Understanding what a broken link is, its usability, the beneficial aspects it can carry along, and a preliminary guide to get started can provide robust progression in your SEO strategies.

A broken link, also known as a 'dead link', refers to links on a webpage that don't work anymore. This usually occurs when the webpage they point towards is deleted or moved, causing the link to lead to a 404 error page instead. Broken links can potentially harm a website's search engine ranking, user experience, and overall credibility.

These links are a part of the internet, and as much as we hate them, they still pop up everywhere. They can be found on almost every website, and can occur for a variety of reasons, including a change in the URL of the linked page, the linked page being deleted or moved, or errors when inputting the URL.

Broken links can also occur as a result of a website going offline, linkage to content (such as a file or a picture) that has been deleted, or a technical malfunction of a website’s server. Needless to say, regular auditing for broken links is an important part of maintaining a website.

Broken links are significant because they can directly affect the overall performance of your website. Visitors may get frustrated when they click on a link only to find it leads nowhere, and this negative experience may discourage them from returning to your site. Additionally, broken links can negatively impact your SEO as well.

Search engines like Google factor in the user experience when determining search engine rankings. When the search engine crawlers find a broken link, it indicates a low-quality website and can hurt rankings. Google may decide to lower the website’s position in the ranked search results, which could lead to a reduction in site traffic.

Lastly, broken links can jeopardize your website’s reputation. They reflect carelessness and poor maintenance, thereby resulting in the loss of trust among visitors. In a time where credibility matters a lot, broken links can be quite harmful.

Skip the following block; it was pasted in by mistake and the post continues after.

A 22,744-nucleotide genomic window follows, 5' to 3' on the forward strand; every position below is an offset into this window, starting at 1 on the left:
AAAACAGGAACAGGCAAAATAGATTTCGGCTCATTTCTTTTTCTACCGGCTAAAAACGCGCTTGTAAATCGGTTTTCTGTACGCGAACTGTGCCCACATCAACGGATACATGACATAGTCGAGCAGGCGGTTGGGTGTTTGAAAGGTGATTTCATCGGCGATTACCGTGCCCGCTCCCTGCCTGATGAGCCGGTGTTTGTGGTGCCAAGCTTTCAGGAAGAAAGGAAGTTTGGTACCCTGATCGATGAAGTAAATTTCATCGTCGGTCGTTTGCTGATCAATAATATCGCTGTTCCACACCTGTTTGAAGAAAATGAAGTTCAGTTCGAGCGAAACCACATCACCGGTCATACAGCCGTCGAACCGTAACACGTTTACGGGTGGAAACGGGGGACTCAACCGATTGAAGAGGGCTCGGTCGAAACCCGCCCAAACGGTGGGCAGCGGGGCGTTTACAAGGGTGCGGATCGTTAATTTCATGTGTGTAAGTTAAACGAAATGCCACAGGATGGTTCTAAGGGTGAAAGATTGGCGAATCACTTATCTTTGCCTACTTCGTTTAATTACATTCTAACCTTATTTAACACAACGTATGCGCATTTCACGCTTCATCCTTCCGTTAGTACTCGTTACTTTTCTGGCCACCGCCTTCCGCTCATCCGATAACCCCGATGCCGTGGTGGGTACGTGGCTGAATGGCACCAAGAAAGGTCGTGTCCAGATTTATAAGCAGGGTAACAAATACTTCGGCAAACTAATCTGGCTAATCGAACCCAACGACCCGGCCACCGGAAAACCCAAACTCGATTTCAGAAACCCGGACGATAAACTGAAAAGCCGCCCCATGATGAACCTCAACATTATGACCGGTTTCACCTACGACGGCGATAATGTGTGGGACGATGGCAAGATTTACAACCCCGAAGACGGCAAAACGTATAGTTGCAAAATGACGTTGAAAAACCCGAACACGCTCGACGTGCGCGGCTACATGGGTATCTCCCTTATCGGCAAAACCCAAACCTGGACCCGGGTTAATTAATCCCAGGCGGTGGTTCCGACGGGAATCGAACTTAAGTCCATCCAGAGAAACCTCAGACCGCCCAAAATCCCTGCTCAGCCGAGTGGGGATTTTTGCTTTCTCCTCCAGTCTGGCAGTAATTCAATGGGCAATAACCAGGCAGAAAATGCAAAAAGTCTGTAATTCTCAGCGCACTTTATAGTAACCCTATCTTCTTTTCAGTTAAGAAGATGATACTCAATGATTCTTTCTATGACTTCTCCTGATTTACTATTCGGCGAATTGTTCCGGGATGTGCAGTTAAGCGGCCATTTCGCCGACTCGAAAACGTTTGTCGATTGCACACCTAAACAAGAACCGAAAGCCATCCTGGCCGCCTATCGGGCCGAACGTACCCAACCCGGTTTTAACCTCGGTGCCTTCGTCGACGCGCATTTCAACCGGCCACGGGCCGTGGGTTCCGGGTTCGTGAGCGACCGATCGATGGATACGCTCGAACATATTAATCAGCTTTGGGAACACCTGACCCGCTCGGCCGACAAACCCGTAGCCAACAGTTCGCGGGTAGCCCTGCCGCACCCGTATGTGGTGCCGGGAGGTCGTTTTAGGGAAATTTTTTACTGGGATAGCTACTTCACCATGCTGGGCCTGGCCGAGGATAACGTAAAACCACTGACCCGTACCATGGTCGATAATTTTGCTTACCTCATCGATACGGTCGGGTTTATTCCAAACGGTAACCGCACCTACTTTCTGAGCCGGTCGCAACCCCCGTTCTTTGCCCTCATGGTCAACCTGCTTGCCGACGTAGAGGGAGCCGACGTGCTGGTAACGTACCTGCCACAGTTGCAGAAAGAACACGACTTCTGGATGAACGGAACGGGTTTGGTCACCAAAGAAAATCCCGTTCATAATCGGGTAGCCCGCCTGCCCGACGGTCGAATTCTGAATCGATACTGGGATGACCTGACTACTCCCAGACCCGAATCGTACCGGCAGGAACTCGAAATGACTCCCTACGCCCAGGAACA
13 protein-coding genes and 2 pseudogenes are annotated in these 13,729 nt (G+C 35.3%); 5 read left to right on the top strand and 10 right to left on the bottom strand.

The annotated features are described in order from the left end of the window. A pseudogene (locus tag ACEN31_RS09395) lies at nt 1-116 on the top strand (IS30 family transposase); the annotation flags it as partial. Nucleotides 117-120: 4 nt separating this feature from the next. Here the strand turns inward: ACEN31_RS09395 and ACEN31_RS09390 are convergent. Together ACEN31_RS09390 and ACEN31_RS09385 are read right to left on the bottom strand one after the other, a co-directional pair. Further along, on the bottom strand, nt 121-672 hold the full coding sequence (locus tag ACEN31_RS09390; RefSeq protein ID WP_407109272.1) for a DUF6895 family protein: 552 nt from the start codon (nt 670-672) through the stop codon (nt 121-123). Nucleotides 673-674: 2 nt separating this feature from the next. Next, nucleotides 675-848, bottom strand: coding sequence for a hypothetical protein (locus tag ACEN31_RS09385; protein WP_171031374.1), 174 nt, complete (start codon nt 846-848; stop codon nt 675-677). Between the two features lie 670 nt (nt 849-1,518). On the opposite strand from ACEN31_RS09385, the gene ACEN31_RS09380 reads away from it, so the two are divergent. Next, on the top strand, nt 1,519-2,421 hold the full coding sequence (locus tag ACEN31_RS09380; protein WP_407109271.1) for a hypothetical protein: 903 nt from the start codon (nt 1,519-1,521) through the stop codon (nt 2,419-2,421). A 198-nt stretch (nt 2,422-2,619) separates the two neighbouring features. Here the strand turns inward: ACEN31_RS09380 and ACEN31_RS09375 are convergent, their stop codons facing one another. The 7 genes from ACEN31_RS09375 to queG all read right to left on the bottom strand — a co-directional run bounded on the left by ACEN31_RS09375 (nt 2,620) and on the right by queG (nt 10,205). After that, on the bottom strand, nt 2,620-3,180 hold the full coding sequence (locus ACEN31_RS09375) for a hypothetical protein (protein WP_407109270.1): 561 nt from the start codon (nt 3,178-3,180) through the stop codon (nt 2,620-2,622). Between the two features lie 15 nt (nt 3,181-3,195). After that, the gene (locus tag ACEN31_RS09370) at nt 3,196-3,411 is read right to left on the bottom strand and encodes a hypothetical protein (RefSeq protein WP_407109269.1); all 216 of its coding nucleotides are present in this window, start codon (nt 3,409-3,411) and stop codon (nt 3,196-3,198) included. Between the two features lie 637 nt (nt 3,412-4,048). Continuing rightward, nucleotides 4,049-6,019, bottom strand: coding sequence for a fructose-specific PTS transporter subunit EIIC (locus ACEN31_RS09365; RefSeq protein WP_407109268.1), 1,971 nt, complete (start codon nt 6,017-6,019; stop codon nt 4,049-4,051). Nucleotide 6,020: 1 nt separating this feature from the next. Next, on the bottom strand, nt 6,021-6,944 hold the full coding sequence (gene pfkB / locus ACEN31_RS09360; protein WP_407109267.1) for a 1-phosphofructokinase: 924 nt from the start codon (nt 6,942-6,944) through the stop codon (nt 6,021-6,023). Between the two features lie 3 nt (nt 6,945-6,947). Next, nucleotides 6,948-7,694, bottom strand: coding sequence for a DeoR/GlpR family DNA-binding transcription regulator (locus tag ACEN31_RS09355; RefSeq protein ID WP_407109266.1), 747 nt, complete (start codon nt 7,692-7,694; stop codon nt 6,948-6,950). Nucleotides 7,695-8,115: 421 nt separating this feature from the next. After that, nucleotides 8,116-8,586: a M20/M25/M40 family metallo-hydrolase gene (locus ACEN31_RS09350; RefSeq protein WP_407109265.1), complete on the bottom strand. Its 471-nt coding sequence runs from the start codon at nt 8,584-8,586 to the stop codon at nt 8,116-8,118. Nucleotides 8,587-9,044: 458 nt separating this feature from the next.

There are several ways to classify broken links. The term primarily refers to links that lead to an error message, but it can also relate to a link that redirects to an unexpected page, a link that does nothing when clicked, or a link that leads to an outdated resource.

Internal and external broken links are the two main types of broken links. Internal broken links are links that fail to lead you to a different page on the same website, which can be caused by changing the URL of a page without updating the link, deleting pages, or errors in link creation. On the other hand, external broken links lead to different websites, which can stop working due to the website it leads to shutting down or moving the linked page.

Finally, there are broken image links and broken email links. These can be caused by typos, image, or email server issues. Identifying these different types of broken links will enable you to systematically correct them.

Examples of broken links can be seen in old blog posts where the author fails to update the links. Internet activities such as modifying the URL structure due to rebranding or SEO purposes can also produce broken links. Errors can also be found when migrating to a new content management system.